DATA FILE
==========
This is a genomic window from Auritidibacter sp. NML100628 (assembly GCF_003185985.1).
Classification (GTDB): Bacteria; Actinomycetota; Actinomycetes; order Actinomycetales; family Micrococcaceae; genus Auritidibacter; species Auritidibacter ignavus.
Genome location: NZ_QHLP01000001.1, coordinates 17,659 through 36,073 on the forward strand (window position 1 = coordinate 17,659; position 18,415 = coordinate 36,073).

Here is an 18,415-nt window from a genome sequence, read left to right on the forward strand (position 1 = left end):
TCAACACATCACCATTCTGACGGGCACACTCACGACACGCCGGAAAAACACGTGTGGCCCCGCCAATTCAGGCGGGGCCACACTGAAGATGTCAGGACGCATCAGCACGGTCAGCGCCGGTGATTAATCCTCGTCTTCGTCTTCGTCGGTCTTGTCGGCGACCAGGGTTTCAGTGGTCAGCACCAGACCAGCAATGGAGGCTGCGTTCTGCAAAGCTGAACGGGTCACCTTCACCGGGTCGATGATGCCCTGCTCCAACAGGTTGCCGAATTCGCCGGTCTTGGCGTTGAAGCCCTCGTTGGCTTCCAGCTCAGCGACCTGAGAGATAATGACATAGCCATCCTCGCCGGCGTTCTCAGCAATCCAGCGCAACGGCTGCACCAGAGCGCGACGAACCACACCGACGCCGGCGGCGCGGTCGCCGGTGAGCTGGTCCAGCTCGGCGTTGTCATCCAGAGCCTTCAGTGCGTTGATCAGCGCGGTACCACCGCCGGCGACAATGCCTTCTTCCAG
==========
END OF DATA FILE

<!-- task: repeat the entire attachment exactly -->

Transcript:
This is a genomic window from Auritidibacter sp. NML100628 (assembly GCF_003185985.1).
Classification (GTDB): Bacteria; Actinomycetota; Actinomycetes; order Actinomycetales; family Micrococcaceae; genus Auritidibacter; species Auritidibacter ignavus.
Genome location: NZ_QHLP01000001.1, coordinates 17,659 through 36,073 on the forward strand (window position 1 = coordinate 17,659; position 18,415 = coordinate 36,073).

Here is an 18,415-nt window from a genome sequence, read left to right on the forward strand (position 1 = left end):
TCAACACATCACCATTCTGACGGGCACACTCACGACACGCCGGAAAAACACGTGTGGCCCCGCCAATTCAGGCGGGGCCACACTGAAGATGTCAGGACGCATCAGCACGGTCAGCGCCGGTGATTAATCCTCGTCTTCGTCTTCGTCGGTCTTGTCGGCGACCAGGGTTTCAGTGGTCAGCACCAGACCAGCAATGGAGGCTGCGTTCTGCAAAGCTGAACGGGTCACCTTCACCGGGTCGATGATGCCCTGCTCCAACAGGTTGCCGAATTCGCCGGTCTTGGCGTTGAAGCCCTCGTTGGCTTCCAGCTCAGCGACCTGAGAGATAATGACATAGCCATCCTCGCCGGCGTTCTCAGCAATCCAGCGCAACGGCTGCACCAGAGCGCGACGAACCACACCGACGCCGGCGGCGCGGTCGCCGGTGAGCTGGTCCAGCTCGGCGTTGTCATCCAGAGCCTTCAGTGCGTTGATCAGCGCGGTACCACCGCCGGCGACAATGCCTTCTTCCAG